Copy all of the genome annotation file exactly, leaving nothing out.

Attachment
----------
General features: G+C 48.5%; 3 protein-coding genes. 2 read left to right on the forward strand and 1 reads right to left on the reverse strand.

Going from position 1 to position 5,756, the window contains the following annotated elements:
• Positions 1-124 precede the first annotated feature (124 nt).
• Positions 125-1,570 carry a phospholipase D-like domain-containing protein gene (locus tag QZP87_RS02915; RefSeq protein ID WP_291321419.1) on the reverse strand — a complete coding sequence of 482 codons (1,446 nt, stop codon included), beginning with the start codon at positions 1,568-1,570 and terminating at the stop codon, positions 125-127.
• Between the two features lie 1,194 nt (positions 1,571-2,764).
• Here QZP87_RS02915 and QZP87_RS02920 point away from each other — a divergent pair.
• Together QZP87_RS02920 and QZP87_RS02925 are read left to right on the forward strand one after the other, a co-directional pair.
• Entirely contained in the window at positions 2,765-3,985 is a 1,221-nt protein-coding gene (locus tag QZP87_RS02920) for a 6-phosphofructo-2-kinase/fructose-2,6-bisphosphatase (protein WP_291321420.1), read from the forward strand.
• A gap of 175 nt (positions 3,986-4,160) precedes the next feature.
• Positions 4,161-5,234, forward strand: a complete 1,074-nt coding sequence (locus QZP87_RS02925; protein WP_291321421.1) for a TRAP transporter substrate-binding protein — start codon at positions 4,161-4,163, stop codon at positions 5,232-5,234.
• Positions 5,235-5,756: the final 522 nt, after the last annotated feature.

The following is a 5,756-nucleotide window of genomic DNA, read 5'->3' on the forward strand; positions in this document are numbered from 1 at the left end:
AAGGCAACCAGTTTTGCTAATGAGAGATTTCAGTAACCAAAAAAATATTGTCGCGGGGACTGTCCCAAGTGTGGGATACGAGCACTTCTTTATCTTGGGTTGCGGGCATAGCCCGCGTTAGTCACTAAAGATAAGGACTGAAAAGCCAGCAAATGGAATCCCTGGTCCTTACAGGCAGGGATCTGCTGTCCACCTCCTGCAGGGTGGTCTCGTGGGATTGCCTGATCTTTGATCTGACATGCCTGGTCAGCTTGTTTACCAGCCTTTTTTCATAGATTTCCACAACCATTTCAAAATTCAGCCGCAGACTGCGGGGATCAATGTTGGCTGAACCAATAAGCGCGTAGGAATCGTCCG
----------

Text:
General features: G+C 48.5%; 3 protein-coding genes. 2 read left to right on the forward strand and 1 reads right to left on the reverse strand.

Going from position 1 to position 5,756, the window contains the following annotated elements:
• Positions 1-124 precede the first annotated feature (124 nt).
• Positions 125-1,570 carry a phospholipase D-like domain-containing protein gene (locus tag QZP87_RS02915; RefSeq protein ID WP_291321419.1) on the reverse strand — a complete coding sequence of 482 codons (1,446 nt, stop codon included), beginning with the start codon at positions 1,568-1,570 and terminating at the stop codon, positions 125-127.
• Between the two features lie 1,194 nt (positions 1,571-2,764).
• Here QZP87_RS02915 and QZP87_RS02920 point away from each other — a divergent pair.
• Together QZP87_RS02920 and QZP87_RS02925 are read left to right on the forward strand one after the other, a co-directional pair.
• Entirely contained in the window at positions 2,765-3,985 is a 1,221-nt protein-coding gene (locus tag QZP87_RS02920) for a 6-phosphofructo-2-kinase/fructose-2,6-bisphosphatase (protein WP_291321420.1), read from the forward strand.
• A gap of 175 nt (positions 3,986-4,160) precedes the next feature.
• Positions 4,161-5,234, forward strand: a complete 1,074-nt coding sequence (locus QZP87_RS02925; protein WP_291321421.1) for a TRAP transporter substrate-binding protein — start codon at positions 4,161-4,163, stop codon at positions 5,232-5,234.
• Positions 5,235-5,756: the final 522 nt, after the last annotated feature.

The following is a 5,756-nucleotide window of genomic DNA, read 5'->3' on the forward strand; positions in this document are numbered from 1 at the left end:
AAGGCAACCAGTTTTGCTAATGAGAGATTTCAGTAACCAAAAAAATATTGTCGCGGGGACTGTCCCAAGTGTGGGATACGAGCACTTCTTTATCTTGGGTTGCGGGCATAGCCCGCGTTAGTCACTAAAGATAAGGACTGAAAAGCCAGCAAATGGAATCCCTGGTCCTTACAGGCAGGGATCTGCTGTCCACCTCCTGCAGGGTGGTCTCGTGGGATTGCCTGATCTTTGATCTGACATGCCTGGTCAGCTTGTTTACCAGCCTTTTTTCATAGATTTCCACAACCATTTCAAAATTCAGCCGCAGACTGCGGGGATCAATGTTGGCTGAACCAATAAGCGCGTAGGAATCGTCCG